|Credit: Getty Images|
Topics: Computer Science, Modern Physics, Quantum Computer, Quantum Mechanics
In a world’s first, researchers in France and the U.S. have performed a pioneering experiment demonstrating “hybrid” quantum networking. The approach, which unites two distinct methods of encoding information in particles of light called photons, could eventually allow for more capable and robust communications and computing.
Similar to how classical electronics can represent information as digital or analog signals, quantum systems can encode information as either discrete variables (DVs) in particles or continuous variables (CVs) in waves. Researchers have historically used one approach or the other—but not both—in any given system.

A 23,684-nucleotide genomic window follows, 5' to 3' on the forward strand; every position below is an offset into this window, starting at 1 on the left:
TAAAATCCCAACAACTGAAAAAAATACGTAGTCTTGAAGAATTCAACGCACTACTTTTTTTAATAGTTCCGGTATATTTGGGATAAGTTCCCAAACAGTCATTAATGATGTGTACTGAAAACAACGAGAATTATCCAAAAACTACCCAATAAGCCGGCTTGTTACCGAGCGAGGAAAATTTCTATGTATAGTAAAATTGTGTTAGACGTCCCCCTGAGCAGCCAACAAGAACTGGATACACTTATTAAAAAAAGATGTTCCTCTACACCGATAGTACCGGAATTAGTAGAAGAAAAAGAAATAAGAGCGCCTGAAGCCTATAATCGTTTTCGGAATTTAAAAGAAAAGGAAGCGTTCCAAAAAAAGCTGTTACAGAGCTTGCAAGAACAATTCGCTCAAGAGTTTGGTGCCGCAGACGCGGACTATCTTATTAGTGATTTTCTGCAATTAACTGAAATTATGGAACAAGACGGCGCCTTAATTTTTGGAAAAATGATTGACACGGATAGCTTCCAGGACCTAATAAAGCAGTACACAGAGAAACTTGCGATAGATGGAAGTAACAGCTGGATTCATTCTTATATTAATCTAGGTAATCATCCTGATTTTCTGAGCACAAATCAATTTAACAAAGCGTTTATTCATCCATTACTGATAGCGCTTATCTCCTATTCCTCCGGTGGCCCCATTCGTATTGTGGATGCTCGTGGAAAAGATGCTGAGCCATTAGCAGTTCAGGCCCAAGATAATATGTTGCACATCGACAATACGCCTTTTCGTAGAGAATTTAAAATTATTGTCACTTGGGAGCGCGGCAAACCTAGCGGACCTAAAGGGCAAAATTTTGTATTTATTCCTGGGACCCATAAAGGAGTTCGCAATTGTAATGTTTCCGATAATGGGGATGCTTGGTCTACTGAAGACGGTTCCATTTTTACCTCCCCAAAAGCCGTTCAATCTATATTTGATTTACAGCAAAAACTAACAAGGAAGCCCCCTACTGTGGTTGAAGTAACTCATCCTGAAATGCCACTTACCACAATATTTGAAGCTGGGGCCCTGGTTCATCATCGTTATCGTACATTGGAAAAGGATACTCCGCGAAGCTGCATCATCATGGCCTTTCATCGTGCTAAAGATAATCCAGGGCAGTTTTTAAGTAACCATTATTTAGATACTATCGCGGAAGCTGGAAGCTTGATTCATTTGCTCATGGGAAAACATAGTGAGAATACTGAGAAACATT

“DV and CV encoding have distinct advantages and drawbacks,” says Hugues de Riedmatten of the Institute of Photonic Sciences in Barcelona, who was not a part of the research. CV systems encode information in the varying intensity, or phasing, of light waves. They tend to be more efficient than DV approaches but are also more delicate, exhibiting stronger sensitivity to signal losses. Systems using DVs, which transmit information by the counting of photons, are harder to pair with conventional information technologies than CV techniques. They are also less error-prone and more fault-tolerant, however. Combining the two, de Riedmatten says, could offer “the best of both worlds.”
‘Hybrid’ Quantum Networking Demonstrated for First Time, Dhananjay Khadilkar, Scientific American